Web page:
It's Not a Good Idea to Put Dolphins in a Hotel

By Sarah Lucas CEO & Founder, Action for Dolphins | October 22, 2017

A decade ago it might have been socially acceptable to swim with dolphins in a hotel pool. But those days are gone. Now posting a holiday pic posing with Flipper is hugely controversial. Just ask reality TV star Kim Kardashian, who found herself in hot water after swimming with dolphins in Mexico. Or Real Housewives’ Bethany Frankel, who copped a wave of social media criticism for visiting Atlantis Paradise Island’s Dolphin Cay in August.

Ever since the 2009 Oscar-winning documentary The Cove exposed the cruel dolphin hunts in Japan and the 2013 documentary Blackfish exposed the mistreatment of orcas to a mass audience, the dolphin captivity industry has been fighting a losing battle. SeaWorld’s attendance rates plummeted in the wake of the second film, and the world’s largest marine theme park company’s profits fell 84%.

Hotels are not immune to the flow on effect of this social change. Those that offer dolphin experiences are increasingly becoming the target of organised demonstrations and animal welfare campaigns. Dolphin Quest in Hawaii, for example, is the frontline of regular protests from local animal welfare groups, who line up in front of the hotel for hours with signs sporting slogans such as “Captivity is cruel” and “Thanks, but no tanks”.

alt text
A 2017 Protest at Kahala Resort, Hawaii. Photo: Phil Waller, Empty the Tanks Hawaii

It’s easy to try and discredit activists and animal welfare groups by labelling them ‘extremists’ (a ‘framing’ tactic the dolphin entertainment industry has been using for years). But their concerns don’t just come from a place of compassion. They are backed up with science and well-respected marine mammal experts.

Studies show captive dolphins regularly exhibit some degree of abnormal or stereotypic behaviour. This can range from self-inflicting trauma by banging their heads on concrete walls to biting the sides of their pools, floating motionless for long periods (called ‘logging’), or ‘pacing’ around and around in circles.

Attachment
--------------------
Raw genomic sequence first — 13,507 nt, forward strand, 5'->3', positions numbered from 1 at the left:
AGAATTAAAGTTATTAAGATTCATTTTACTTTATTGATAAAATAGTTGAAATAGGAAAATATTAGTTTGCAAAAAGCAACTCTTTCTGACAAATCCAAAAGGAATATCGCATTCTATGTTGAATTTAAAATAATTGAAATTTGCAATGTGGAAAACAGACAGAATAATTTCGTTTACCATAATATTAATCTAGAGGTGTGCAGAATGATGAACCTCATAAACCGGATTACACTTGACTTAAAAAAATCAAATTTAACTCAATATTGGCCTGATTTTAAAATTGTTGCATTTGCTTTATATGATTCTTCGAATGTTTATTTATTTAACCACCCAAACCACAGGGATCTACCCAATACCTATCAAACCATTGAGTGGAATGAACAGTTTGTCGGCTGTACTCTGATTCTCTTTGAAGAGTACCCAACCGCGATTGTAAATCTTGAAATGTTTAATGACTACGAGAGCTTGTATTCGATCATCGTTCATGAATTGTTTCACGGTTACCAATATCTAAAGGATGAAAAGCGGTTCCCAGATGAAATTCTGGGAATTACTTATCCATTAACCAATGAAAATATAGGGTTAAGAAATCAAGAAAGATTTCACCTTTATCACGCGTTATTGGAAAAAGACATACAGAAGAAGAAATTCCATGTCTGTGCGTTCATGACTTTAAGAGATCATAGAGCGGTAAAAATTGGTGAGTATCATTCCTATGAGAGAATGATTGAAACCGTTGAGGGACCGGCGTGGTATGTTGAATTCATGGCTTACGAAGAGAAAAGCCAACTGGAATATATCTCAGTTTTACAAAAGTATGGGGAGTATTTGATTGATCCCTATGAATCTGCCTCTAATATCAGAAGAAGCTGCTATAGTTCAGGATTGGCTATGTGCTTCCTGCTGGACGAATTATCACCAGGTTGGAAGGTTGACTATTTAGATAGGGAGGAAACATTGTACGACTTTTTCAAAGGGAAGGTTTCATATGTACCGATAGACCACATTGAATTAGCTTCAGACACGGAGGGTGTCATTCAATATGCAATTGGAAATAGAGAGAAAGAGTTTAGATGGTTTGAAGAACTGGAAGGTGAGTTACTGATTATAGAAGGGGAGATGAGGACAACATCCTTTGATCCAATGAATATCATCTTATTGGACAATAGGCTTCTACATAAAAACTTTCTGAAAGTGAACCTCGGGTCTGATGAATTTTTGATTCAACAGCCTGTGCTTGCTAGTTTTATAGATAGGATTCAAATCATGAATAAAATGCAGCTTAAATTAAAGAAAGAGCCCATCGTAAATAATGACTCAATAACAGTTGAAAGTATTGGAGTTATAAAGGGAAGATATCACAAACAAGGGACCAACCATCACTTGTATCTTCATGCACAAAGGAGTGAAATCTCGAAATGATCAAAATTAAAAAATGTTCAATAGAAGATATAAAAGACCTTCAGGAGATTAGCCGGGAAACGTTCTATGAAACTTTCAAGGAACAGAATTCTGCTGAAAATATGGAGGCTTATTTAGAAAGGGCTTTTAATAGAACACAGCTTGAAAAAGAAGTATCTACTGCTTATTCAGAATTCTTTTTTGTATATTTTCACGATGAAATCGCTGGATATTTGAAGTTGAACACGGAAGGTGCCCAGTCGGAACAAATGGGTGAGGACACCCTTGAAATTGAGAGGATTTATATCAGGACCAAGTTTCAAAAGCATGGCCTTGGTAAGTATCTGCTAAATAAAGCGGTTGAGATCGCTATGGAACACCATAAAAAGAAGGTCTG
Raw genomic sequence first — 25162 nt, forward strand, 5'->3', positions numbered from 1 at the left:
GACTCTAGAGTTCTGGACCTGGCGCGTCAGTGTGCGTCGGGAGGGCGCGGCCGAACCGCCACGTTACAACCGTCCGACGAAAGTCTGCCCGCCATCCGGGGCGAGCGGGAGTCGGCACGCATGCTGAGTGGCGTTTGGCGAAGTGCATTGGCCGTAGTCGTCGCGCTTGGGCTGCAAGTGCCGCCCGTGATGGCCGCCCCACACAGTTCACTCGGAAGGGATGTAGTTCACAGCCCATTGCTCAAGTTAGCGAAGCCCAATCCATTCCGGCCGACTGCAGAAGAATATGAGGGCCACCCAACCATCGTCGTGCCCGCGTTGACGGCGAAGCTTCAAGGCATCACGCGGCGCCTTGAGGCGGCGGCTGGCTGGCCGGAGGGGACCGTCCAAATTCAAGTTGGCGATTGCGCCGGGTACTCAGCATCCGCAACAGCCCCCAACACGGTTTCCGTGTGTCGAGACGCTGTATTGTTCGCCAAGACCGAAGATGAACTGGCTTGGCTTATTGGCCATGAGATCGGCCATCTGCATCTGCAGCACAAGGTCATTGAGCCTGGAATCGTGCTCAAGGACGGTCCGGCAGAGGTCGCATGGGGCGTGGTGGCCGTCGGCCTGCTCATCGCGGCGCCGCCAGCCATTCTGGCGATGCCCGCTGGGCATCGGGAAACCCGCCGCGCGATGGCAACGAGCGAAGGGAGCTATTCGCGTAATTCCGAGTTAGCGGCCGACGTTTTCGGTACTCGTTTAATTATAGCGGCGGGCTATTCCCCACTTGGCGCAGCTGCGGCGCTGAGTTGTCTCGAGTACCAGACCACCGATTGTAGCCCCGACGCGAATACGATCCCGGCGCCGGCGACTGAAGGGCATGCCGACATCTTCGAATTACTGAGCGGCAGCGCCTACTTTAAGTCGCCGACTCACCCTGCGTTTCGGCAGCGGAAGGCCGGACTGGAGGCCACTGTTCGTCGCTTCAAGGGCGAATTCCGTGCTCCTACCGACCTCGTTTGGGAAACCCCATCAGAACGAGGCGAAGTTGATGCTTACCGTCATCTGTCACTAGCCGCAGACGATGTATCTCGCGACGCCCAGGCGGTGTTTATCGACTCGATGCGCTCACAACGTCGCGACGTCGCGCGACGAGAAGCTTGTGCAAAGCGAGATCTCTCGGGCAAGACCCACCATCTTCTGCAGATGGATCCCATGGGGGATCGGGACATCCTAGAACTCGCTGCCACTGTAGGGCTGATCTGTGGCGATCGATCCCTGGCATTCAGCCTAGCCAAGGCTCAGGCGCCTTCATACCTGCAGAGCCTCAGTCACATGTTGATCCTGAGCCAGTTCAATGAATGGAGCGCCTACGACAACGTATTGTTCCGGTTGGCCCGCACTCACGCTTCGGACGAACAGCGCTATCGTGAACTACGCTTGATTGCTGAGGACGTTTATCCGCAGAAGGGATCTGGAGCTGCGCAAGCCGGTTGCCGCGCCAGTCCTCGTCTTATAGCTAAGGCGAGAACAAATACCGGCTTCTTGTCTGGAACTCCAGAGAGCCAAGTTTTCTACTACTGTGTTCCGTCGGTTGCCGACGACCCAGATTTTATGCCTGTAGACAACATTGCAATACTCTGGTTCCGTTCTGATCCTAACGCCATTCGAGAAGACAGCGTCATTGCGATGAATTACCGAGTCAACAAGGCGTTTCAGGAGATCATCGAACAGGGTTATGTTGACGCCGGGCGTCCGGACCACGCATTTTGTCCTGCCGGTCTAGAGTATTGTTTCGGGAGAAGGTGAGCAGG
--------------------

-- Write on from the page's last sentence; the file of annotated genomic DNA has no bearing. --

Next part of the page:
Choose a Social Network!

The social network you are looking for is not available.

Close

Hotel Newswire Headlines Feed  

Coming up in June 2018...

Sales & Marketing: Opinions Matter

Hotel Sales and Marketing Directors manage a complex mix of strategies to attract and convert customers into guests. Part of their expertise includes an awareness of customer behavior during the reservation process, so they can make sure their hotel is favorably positioned. One such trend is the growing popularity of travel review sites. According to one recent survey, 61% of prospective customers consult online reviews in order to validate information about the hotel before making a purchasing decision. Another survey found that the average hotel customer reads between 6-12 reviews across 4-10 properties before making a final decision on where to stay. Similarly, other studies have shown that consumer reviews are a more trusted source of information for prospective customers than other kinds of marketing messaging. In fact, reviews are often considered to be as influential as price regarding whether a customer decides to complete a purchase or not. Plus, travel sites with the most reviews - including recent reviews from satisfied customers and thoughtful responses from staff - were also found to be the most appealing. So having positive reviews on a travel website is essential and can help to increase a hotel's conversion rates dramatically. Of course, there are all kinds of additional marketing strategies for sales and marketing directors to consider - the importance of video and the emergence of live streaming; the implementation of voice search; the proliferation of travel bots; and the development of Instagram as an e-commerce platform. The June Hotel Business Review will report on some of these issues and strategies, and examine how some sales and marketing professionals are integrating them into their operations.